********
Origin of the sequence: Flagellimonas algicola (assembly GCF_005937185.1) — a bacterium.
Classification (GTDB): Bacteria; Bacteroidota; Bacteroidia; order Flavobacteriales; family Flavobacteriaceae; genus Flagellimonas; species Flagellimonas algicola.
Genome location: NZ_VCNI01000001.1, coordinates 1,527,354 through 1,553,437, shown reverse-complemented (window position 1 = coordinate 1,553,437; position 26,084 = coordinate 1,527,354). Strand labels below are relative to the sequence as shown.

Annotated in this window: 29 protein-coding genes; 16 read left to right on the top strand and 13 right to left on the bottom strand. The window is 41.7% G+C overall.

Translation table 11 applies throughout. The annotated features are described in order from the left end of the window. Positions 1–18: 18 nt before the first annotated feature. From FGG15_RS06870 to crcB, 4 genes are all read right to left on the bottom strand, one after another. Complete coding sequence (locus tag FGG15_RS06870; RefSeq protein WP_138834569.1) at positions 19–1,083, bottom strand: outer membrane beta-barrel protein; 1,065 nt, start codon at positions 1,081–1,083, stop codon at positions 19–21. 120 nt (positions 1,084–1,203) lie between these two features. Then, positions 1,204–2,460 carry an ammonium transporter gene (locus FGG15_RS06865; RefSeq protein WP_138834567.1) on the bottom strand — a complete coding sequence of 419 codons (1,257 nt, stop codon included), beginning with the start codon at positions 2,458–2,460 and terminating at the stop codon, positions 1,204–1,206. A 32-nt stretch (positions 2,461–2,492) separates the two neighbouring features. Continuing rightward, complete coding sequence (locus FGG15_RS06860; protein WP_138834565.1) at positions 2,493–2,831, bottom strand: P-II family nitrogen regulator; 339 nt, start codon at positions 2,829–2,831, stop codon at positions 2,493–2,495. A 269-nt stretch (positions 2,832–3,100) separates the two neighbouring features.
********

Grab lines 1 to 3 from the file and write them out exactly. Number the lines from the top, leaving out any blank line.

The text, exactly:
Origin of the sequence: Flagellimonas algicola (assembly GCF_005937185.1) — a bacterium.
Classification (GTDB): Bacteria; Bacteroidota; Bacteroidia; order Flavobacteriales; family Flavobacteriaceae; genus Flagellimonas; species Flagellimonas algicola.
Genome location: NZ_VCNI01000001.1, coordinates 1,527,354 through 1,553,437, shown reverse-complemented (window position 1 = coordinate 1,553,437; position 26,084 = coordinate 1,527,354). Strand labels below are relative to the sequence as shown.